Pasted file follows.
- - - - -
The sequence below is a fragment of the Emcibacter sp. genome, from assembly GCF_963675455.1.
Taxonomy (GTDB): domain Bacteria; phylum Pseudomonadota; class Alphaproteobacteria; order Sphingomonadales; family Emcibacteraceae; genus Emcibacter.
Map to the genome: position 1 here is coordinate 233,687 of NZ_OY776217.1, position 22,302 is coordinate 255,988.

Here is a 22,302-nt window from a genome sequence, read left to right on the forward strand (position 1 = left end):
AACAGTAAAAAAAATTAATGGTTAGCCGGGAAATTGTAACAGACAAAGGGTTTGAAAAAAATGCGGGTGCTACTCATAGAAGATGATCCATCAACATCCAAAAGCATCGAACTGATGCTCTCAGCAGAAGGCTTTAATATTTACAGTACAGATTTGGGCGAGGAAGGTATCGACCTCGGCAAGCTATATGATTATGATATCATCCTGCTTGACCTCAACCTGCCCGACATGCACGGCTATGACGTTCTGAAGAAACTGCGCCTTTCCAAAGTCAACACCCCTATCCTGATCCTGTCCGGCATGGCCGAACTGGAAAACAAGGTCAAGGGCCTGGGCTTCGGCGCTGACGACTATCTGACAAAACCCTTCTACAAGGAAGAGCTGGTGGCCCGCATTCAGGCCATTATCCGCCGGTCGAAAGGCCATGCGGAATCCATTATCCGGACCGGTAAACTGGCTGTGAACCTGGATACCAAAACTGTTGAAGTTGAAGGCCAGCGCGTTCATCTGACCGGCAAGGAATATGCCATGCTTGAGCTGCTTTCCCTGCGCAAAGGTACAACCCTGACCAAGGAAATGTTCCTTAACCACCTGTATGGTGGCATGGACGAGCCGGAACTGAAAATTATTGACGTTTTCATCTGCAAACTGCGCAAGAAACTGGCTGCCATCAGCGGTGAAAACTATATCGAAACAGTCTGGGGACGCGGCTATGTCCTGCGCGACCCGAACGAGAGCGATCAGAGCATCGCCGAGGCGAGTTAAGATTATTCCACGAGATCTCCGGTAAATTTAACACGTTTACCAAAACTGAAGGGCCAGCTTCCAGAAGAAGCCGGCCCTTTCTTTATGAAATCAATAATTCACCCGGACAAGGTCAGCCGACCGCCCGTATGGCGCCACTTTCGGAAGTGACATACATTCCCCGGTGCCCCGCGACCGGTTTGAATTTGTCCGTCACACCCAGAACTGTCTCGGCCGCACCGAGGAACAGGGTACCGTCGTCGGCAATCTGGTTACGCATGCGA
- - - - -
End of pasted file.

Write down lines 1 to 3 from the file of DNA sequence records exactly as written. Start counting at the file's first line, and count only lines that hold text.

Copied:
The sequence below is a fragment of the Emcibacter sp. genome, from assembly GCF_963675455.1.
Taxonomy (GTDB): domain Bacteria; phylum Pseudomonadota; class Alphaproteobacteria; order Sphingomonadales; family Emcibacteraceae; genus Emcibacter.
Map to the genome: position 1 here is coordinate 233,687 of NZ_OY776217.1, position 22,302 is coordinate 255,988.